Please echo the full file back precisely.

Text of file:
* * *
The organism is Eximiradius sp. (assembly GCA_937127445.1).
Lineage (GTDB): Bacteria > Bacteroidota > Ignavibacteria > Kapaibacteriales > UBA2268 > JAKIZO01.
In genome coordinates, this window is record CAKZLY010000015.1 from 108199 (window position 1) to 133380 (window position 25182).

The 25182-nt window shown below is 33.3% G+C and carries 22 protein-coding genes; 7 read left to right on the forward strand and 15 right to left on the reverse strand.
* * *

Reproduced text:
The organism is Eximiradius sp. (assembly GCA_937127445.1).
Lineage (GTDB): Bacteria > Bacteroidota > Ignavibacteria > Kapaibacteriales > UBA2268 > JAKIZO01.
In genome coordinates, this window is record CAKZLY010000015.1 from 108199 (window position 1) to 133380 (window position 25182).

The 25182-nt window shown below is 33.3% G+C and carries 22 protein-coding genes; 7 read left to right on the forward strand and 15 right to left on the reverse strand.